This is an odd one to try to explain to people.
Lily and the Octopus is about Ted, who talks to his dachshund, Lily, and thinks he can hear her talking back. It’s unclear whether he genuinely believes she is talking to him, or if it’s just how he copes. At the beginning of the book, Ted notices a tumour on Lily’s head, although he doesn’t name it, instead seeing it as an octopus, which shortly also begins talking to him.
It seems all movies make their way to the stage in the end. Young Frankenstein is a welcome addition, as would be much of Mel Brooks’ catalogue, familiar as his films are with raucous laughter and ridiculous songs.
This musical parody follows the story of Frederick Frankenstein, sceptical descendent of Mary Shelley’s Victor, who visits Transylvania to settle his late grandfather’s estate. While there, he picks up where his grandfather left off to create his very own Creature.
It’s almost too faithful to the original film, not adding much of its own flair. However it works as a stage show and the nostalgia wins out in the end, to the point where the audience are laughing seconds before the best lines. There are moments from the film that really needed changing: a rape that becomes consensual is a backwards idea that could have been updated, instead of copying the film outright.
It is a star-studded cast, and of course Ross Noble’s Igor won the audience’s hearts the moment he stepped – or should we say, skulked – onstage. He added his own flair to the most famous lines (giving the audience some extra giggles during the “walk this way” moment) and, although the role will always belong to Marty Feldman, he is a worthy actor to play the part – though his cockney accent is a little overkill.
It’s been a good start to 2018 (in reading terms, anyway). I found a brand-new favourite novel in January, and am really enjoying my general attitude towards reading at the moment. Gone are the days of reading a book just so I can write a review/tick it off my TBR/add it to my Goodreads challenge! Now I only read books I really want to read, and I feel so much better for it.
I’ve also tried to be better with my blogging this year, and have scheduled every Monday at 7pm for a weekly post. I did miss last week – oops! I would’ve just posted later in the week but sadly my Macbook doesn’t want to turn on at the moment. Fingers crossed it’s just the battery!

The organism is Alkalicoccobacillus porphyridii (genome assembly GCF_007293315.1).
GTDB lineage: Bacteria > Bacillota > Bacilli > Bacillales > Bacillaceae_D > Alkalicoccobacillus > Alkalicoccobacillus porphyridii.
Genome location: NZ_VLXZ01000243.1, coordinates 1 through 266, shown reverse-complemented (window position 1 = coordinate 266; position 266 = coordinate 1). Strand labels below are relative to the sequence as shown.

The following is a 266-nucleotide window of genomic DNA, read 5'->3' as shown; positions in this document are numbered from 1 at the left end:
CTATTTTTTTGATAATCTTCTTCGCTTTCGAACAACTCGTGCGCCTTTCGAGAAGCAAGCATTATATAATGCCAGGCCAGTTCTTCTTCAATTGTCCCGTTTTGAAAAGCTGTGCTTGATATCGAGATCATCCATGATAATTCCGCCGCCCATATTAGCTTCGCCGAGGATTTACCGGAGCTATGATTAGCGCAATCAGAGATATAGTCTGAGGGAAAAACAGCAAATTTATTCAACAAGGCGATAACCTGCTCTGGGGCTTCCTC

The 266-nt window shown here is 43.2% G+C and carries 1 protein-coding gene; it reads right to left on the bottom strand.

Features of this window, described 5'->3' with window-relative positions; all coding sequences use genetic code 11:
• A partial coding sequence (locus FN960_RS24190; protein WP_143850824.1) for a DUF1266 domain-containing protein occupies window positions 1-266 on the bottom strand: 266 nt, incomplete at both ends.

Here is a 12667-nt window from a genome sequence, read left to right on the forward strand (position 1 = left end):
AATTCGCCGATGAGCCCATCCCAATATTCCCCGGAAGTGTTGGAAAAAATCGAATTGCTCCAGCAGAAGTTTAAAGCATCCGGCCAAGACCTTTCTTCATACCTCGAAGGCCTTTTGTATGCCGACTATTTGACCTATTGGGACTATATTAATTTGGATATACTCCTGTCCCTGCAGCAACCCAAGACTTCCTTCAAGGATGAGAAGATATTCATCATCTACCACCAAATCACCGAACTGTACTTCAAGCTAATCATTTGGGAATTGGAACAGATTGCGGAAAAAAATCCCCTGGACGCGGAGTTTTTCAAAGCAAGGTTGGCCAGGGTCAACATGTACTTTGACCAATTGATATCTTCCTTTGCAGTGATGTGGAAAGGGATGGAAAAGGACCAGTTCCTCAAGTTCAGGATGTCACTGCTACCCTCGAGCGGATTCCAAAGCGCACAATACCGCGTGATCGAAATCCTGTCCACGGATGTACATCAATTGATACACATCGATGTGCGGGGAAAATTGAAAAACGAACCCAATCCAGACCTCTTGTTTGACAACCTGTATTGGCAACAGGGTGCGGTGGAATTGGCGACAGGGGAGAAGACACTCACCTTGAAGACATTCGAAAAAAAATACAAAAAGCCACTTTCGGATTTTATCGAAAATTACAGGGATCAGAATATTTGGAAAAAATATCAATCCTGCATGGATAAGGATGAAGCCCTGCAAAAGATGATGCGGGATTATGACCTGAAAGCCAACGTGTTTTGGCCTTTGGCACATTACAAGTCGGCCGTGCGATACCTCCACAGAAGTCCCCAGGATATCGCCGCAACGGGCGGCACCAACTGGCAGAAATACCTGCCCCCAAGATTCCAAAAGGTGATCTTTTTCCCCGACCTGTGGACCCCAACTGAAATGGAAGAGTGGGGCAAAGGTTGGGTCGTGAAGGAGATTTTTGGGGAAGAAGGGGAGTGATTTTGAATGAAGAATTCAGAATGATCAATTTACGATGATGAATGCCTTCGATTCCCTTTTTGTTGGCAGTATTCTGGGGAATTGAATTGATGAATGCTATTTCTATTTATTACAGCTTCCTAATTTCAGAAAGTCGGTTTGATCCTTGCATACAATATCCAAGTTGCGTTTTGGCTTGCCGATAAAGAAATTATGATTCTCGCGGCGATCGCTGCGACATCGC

The Power by Naomi Alderman
This won the 2017 Baileys Women’s Prize for Fiction so has been on my radar since then. I didn’t read any of the shortlist but from the synopsis this was the one that sparked my interest the most, so I was quite surprised when it won (as my idea of an award-winner is often quite different to that of literary judges). I love the premise behind it: a switcheroo of male and female roles in society, women suddenly finding themselves in the seats of power when they develop the ability to electrocute from their fingertips.
I should tell you now, this is not a balanced review.
Only the other week, I was telling you I hadn’t found a new favourite book in a whole year and that I hoped 2018 would bring something wonderful. Here we are, not even a month in and I’ve met Eleanor Oliphant, a stoically sensible, socially inept woman disrupting her careful routine and embracing new experiences for the first time in ten years.
It was published back in May (on my birthday – is it fate?) yet it still feels very new and is everywhere in the media, due to recently winning the Costa First Novel Award. The novel already feels timeless so I’m sure there are many more awards to come.
I’d like to say I didn’t read any new books or write any new blog posts in November because I was busy with NaNoWriMo, but that would be a lie. The truth is, I got a puppy whom I wanted to cuddle all the time, and I was just feeling a bit lazy.
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I re-read lots of books in November, though!
Girl Up by Laura Bates – This is a great introduction to feminism for teenagers and adults alike. It is primarily aimed at girls navigating puberty but anyone can read it; it’s highly accessible and very funny (though rage-inducing at times).
Happy New Year!
I love this thing Goodreads do at the end of each year. If you’re not on Goodreads, it’s basically social media for book-lovers, and although it leaves a lot to be desired, it’s a great tool for blogging because you can easily log each book as you finish it. You can also use it to collate the books you want to read (although that doesn’t really work for me) and they do this awesome ‘Year in Books’ tool each year to show what your reading habits have been like for the past 365 days.
I didn’t do a reading challenge this year – I felt it affected my enjoyment of books in 2016. I read 100 books in 2016 but only 37 this year – however I felt a lot less stressed about it! I think this is a fairly accurate representation of my reading habits in general, as I seem to remember it being around that number in 2015 as well.
The shortest book I read in 2017 was Hunger by Susan Hill, a creepy story that wasn’t quite up to scratch for me, not when I’ve come to expect so much from Hill. The longest was Stephen King’s Pet Sematary, which was nothing special either.